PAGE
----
It may ease the pressure a bit if we, as writers, admit that such concerns are actually a part of the story we are writing, rather than something to deal with on our own, in guilty secrecy.
In fact, sometimes, when written into the story, our dilemmas can become interesting part of the work, deepening it greatly.
Showing your personal essay to a novelist would be like asking a news reporter for advice on a poem.
Finally, I think it’s important to be vigilant about how emotionally honest you are prepared to be in your creative non-fiction project.
For example, my memoir ‘The Dangerous Bride’, was set during a troubled time in my life when my marriage was unravelling.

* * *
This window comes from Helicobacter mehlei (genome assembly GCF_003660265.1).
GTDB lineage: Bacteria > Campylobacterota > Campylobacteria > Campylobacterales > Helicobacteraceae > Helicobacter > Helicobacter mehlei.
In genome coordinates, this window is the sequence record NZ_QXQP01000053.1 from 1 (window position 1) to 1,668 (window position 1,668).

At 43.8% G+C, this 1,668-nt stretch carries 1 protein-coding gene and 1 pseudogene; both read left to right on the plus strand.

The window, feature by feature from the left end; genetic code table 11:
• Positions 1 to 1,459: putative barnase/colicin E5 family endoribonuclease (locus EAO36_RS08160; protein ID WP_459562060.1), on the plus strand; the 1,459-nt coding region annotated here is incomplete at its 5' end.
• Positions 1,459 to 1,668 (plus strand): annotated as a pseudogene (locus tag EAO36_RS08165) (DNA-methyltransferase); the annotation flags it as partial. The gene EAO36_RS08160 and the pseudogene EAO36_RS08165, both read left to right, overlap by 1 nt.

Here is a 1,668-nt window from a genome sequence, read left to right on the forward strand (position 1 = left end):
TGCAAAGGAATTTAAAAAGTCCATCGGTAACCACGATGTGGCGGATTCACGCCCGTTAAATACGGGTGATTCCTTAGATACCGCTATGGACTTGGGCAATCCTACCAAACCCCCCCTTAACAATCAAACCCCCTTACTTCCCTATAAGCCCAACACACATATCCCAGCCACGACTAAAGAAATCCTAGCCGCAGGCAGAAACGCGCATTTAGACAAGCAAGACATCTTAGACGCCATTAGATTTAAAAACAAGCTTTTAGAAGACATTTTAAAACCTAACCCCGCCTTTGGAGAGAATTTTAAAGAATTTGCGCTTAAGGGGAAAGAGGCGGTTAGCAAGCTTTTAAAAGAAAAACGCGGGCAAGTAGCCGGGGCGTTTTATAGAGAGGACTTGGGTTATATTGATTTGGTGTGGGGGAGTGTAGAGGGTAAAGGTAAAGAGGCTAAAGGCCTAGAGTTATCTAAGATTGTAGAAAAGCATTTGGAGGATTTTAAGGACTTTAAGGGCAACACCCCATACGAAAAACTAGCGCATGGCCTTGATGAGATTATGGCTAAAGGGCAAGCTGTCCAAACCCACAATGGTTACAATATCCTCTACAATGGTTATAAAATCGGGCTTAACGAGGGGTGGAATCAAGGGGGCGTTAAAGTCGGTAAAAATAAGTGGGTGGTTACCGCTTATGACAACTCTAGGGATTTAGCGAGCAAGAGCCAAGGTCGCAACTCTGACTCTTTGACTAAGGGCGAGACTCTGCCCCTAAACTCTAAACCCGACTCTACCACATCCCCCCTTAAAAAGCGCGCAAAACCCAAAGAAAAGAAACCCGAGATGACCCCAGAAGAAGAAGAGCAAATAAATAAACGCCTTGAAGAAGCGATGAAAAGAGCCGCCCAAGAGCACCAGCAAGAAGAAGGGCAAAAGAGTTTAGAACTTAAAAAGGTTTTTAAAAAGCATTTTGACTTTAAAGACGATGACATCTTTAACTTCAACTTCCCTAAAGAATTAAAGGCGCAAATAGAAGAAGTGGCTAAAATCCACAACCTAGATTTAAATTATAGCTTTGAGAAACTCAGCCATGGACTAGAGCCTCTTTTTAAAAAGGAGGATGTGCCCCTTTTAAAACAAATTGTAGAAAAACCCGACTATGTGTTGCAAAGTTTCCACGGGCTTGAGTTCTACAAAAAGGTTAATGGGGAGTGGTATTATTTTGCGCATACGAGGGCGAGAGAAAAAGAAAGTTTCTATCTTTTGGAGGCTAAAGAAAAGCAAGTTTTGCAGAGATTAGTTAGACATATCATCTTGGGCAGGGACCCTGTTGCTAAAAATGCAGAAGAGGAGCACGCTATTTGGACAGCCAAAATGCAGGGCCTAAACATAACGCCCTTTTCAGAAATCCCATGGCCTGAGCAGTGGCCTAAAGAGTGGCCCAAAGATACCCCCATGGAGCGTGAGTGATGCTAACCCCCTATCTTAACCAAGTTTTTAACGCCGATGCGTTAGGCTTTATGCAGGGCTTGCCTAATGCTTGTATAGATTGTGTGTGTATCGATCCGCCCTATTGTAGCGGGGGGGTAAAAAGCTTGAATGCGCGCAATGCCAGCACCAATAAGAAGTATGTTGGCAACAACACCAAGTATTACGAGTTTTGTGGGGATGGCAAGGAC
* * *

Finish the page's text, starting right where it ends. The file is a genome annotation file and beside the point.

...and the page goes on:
To fit the narrative’s drama I underplayed the more organised aspects of myself and emphasised my confusions and inconsistencies.
Lee Kofman is an author of four books, including the memoir ‘The Dangerous Bride’ (Melbourne University Press), and co-editor of ‘Rebellious Daughters’ (Ventura Press), an anthology of memoir by prominent Australian writers.
Her short works have been widely published in Australia, UK, Scotland, Israel, Canada and US, including in ‘Best Australian Stories’ and ‘Best Australian Essays’.
Her blog was a finalist for Best Australian Blogs 2014.
Creative nonfiction typically derives its meaning from the two words: creative meaning the craft of writing and nonfiction meaning facts or that which is real and true.